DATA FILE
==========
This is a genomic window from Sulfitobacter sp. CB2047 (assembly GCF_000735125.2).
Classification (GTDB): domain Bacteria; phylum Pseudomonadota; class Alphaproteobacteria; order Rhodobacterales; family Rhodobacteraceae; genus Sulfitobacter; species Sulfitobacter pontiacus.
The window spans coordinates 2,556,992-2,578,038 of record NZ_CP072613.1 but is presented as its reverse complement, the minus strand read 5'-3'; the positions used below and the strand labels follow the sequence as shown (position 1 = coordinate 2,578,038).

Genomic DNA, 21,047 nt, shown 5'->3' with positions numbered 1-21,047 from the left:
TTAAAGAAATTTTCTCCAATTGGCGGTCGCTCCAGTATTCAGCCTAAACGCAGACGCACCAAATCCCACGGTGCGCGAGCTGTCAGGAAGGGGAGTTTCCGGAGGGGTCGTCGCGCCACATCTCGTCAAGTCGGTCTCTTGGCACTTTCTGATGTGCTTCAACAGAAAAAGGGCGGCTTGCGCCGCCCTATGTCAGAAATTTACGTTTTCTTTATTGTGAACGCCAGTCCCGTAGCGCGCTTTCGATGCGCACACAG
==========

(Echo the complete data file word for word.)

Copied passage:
This is a genomic window from Sulfitobacter sp. CB2047 (assembly GCF_000735125.2).
Classification (GTDB): domain Bacteria; phylum Pseudomonadota; class Alphaproteobacteria; order Rhodobacterales; family Rhodobacteraceae; genus Sulfitobacter; species Sulfitobacter pontiacus.
The window spans coordinates 2,556,992-2,578,038 of record NZ_CP072613.1 but is presented as its reverse complement, the minus strand read 5'-3'; the positions used below and the strand labels follow the sequence as shown (position 1 = coordinate 2,578,038).

Genomic DNA, 21,047 nt, shown 5'->3' with positions numbered 1-21,047 from the left:
TTAAAGAAATTTTCTCCAATTGGCGGTCGCTCCAGTATTCAGCCTAAACGCAGACGCACCAAATCCCACGGTGCGCGAGCTGTCAGGAAGGGGAGTTTCCGGAGGGGTCGTCGCGCCACATCTCGTCAAGTCGGTCTCTTGGCACTTTCTGATGTGCTTCAACAGAAAAAGGGCGGCTTGCGCCGCCCTATGTCAGAAATTTACGTTTTCTTTATTGTGAACGCCAGTCCCGTAGCGCGCTTTCGATGCGCACACAG